The pursuit lasted just a minute or so until a Hoquiam officer was able to perform what’s called a PIT (Pursuit Intervention Technique) maneuver on the stolen police car, making the driver lose control and spin out to a stop.
Nobody was injured and the suspect is in custody.
Resource: PIT: Myth vs. Fact
January 10, 2011 by Police Driving · Comments Off on SKIDCAR Announces Mobile Training Course
SKIDCAR SYSTEM, INC. MOBILE TRAINING AUGUST 19, 2010
LAS VEGAS, NV, ‐ SKIDCAR SYSTEM, INC. announced today that a new Mobile Driver Training Course is scheduled to be unveiled in May of 2011. This expansion promises to bring the effective, innovative SKIDCAR SYSTEM® curriculum to departments and organizations that previously lacked access to such a program.
Since 1990, SKIDCAR SYSTEM, INC. has primarily delivered SKIDCAR™ Equipment and Instructor Training to Law Enforcement, 1st Responder, and Military Driver Training Academies, and currently has equipment and instructors operating in 42 States. However, many agencies and communities do not have the infrastructure to support a full time driving program utilizing the SKIDCAR. Bringing a designated mobile SKIDCAR to these communities as needed, can implement a program of practical driver training on a temporary schedule. SKIDCAR SYSTEM, INC. would deliver everything needed including a specially trained professional instructor.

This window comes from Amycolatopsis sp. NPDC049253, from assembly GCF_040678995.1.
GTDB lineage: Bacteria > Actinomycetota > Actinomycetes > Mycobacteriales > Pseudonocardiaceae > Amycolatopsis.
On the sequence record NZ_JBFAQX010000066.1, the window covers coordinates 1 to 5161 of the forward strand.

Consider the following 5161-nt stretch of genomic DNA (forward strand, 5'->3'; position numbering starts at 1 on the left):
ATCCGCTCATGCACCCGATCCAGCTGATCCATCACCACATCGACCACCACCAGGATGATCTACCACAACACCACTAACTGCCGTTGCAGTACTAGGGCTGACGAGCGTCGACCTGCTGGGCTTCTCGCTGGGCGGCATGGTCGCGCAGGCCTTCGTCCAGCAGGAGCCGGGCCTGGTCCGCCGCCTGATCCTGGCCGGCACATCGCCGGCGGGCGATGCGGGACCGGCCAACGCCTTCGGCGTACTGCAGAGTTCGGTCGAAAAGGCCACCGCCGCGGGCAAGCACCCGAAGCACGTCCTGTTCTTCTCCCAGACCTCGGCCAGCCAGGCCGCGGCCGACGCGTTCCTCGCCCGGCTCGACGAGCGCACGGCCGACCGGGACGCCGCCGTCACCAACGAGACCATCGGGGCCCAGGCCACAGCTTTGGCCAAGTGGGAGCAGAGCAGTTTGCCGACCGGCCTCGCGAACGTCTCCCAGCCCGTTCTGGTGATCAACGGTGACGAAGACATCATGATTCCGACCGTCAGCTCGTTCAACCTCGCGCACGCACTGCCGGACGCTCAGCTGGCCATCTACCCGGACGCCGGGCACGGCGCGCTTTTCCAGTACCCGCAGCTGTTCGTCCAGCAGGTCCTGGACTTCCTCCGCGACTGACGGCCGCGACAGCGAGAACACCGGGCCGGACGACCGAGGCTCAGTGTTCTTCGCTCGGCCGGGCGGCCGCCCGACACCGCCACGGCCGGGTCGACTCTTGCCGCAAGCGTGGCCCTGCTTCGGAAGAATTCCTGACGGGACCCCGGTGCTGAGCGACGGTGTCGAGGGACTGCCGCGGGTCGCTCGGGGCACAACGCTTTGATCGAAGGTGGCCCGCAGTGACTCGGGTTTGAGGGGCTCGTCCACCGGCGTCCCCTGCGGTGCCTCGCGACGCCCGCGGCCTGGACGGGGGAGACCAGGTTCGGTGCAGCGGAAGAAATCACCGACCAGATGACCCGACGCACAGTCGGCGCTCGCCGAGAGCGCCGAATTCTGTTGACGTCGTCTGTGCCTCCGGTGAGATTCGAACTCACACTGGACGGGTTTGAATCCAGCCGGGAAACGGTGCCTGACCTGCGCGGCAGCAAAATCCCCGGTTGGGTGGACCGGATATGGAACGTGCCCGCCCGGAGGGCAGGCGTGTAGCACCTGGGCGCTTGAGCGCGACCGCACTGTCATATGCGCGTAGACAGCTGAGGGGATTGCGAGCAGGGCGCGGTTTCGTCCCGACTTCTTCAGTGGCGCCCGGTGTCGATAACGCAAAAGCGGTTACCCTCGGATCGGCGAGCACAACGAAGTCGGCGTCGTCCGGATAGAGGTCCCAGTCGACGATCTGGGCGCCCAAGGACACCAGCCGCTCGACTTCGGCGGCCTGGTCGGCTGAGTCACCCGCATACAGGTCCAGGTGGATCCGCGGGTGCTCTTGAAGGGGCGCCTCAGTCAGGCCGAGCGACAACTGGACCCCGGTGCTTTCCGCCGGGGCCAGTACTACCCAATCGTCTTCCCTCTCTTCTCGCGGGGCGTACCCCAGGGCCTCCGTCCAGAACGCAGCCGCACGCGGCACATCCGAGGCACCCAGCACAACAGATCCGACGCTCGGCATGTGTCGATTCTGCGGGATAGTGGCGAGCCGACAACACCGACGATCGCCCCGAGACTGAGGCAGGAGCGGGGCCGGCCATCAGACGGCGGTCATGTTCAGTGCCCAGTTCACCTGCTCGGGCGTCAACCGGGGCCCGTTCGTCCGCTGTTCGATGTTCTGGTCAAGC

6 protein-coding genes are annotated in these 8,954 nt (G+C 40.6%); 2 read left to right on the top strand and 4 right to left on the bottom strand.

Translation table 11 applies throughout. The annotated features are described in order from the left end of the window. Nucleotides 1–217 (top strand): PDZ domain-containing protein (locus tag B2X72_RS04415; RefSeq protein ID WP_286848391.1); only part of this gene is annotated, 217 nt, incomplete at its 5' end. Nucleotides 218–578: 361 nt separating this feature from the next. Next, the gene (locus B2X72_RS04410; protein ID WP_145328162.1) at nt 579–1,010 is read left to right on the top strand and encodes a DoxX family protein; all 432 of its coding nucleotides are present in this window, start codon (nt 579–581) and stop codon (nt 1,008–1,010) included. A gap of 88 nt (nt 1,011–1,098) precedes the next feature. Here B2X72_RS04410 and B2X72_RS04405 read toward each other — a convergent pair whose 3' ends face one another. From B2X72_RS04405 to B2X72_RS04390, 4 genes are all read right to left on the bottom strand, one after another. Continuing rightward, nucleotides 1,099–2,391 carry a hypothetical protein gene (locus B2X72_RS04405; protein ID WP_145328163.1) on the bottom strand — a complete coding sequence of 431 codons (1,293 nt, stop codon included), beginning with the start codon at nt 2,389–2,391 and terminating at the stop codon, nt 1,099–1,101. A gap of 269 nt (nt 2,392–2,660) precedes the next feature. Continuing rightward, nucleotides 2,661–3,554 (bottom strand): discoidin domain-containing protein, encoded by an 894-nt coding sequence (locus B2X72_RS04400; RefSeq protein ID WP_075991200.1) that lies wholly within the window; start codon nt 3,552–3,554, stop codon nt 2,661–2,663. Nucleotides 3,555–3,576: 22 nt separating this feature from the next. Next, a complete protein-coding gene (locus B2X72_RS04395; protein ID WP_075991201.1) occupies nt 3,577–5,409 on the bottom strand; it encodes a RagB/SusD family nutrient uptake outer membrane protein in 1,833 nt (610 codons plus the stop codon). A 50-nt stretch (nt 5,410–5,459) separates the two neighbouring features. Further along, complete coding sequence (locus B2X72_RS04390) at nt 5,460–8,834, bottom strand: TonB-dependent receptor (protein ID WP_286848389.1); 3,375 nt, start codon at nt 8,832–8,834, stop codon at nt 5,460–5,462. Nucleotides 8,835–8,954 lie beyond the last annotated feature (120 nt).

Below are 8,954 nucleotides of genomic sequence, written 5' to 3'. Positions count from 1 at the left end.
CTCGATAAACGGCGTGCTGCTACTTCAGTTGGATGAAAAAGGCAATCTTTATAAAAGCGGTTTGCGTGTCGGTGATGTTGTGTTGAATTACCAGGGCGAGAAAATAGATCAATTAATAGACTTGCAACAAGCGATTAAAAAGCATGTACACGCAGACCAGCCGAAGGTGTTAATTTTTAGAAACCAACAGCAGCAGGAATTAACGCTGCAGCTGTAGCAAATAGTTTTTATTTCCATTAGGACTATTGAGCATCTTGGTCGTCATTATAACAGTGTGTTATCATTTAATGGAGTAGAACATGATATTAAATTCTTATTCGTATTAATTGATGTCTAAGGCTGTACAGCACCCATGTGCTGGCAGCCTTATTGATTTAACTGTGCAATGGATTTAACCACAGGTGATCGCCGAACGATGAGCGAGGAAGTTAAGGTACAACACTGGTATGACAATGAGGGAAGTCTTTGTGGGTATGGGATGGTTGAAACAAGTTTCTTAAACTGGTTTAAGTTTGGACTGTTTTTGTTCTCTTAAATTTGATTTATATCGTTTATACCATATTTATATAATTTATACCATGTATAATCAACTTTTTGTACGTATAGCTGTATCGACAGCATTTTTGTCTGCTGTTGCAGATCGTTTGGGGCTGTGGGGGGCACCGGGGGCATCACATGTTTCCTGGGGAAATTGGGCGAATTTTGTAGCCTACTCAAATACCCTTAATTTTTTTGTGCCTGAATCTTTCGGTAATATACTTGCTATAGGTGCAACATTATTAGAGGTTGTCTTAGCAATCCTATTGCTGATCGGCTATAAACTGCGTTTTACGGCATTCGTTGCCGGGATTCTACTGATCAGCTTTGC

Difficult economic times have recently been a reminder that practical Driver Training is vitally important not only to public welfare, but also tightened budgets. Comprehensive Driver Training has proven to lower vehicle accident rates, reducing expenditures created by health care, insurance, and equipment costs.